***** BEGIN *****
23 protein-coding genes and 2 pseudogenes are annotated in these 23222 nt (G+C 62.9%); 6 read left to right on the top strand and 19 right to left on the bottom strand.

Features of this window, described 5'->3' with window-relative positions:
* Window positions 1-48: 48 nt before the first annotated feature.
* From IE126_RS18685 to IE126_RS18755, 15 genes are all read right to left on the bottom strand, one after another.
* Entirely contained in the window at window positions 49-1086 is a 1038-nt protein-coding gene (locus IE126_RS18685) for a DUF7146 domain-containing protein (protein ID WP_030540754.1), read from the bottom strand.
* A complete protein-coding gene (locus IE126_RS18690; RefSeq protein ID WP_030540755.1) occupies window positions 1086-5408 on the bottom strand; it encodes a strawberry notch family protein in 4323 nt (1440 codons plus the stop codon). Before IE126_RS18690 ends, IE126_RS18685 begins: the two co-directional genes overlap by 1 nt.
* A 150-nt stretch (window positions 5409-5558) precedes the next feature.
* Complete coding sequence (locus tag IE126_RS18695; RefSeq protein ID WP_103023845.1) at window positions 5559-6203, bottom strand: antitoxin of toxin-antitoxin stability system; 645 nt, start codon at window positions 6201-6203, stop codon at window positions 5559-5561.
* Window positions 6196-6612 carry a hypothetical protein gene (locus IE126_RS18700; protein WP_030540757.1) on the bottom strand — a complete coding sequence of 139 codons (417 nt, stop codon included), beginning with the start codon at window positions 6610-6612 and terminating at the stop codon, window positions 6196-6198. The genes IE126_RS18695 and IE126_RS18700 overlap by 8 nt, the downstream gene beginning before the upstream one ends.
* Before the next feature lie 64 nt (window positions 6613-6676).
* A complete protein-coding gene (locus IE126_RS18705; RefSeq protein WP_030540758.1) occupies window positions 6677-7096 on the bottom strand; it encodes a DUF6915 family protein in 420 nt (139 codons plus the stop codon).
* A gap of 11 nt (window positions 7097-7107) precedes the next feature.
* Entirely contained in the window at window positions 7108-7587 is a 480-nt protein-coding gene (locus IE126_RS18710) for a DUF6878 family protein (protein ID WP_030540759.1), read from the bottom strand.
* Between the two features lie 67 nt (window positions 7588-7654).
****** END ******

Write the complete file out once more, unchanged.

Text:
23 protein-coding genes and 2 pseudogenes are annotated in these 23222 nt (G+C 62.9%); 6 read left to right on the top strand and 19 right to left on the bottom strand.

Features of this window, described 5'->3' with window-relative positions:
* Window positions 1-48: 48 nt before the first annotated feature.
* From IE126_RS18685 to IE126_RS18755, 15 genes are all read right to left on the bottom strand, one after another.
* Entirely contained in the window at window positions 49-1086 is a 1038-nt protein-coding gene (locus IE126_RS18685) for a DUF7146 domain-containing protein (protein ID WP_030540754.1), read from the bottom strand.
* A complete protein-coding gene (locus IE126_RS18690; RefSeq protein ID WP_030540755.1) occupies window positions 1086-5408 on the bottom strand; it encodes a strawberry notch family protein in 4323 nt (1440 codons plus the stop codon). Before IE126_RS18690 ends, IE126_RS18685 begins: the two co-directional genes overlap by 1 nt.
* A 150-nt stretch (window positions 5409-5558) precedes the next feature.
* Complete coding sequence (locus tag IE126_RS18695; RefSeq protein ID WP_103023845.1) at window positions 5559-6203, bottom strand: antitoxin of toxin-antitoxin stability system; 645 nt, start codon at window positions 6201-6203, stop codon at window positions 5559-5561.
* Window positions 6196-6612 carry a hypothetical protein gene (locus IE126_RS18700; protein WP_030540757.1) on the bottom strand — a complete coding sequence of 139 codons (417 nt, stop codon included), beginning with the start codon at window positions 6610-6612 and terminating at the stop codon, window positions 6196-6198. The genes IE126_RS18695 and IE126_RS18700 overlap by 8 nt, the downstream gene beginning before the upstream one ends.
* Before the next feature lie 64 nt (window positions 6613-6676).
* A complete protein-coding gene (locus IE126_RS18705; RefSeq protein WP_030540758.1) occupies window positions 6677-7096 on the bottom strand; it encodes a DUF6915 family protein in 420 nt (139 codons plus the stop codon).
* A gap of 11 nt (window positions 7097-7107) precedes the next feature.
* Entirely contained in the window at window positions 7108-7587 is a 480-nt protein-coding gene (locus IE126_RS18710) for a DUF6878 family protein (protein ID WP_030540759.1), read from the bottom strand.
* Between the two features lie 67 nt (window positions 7588-7654).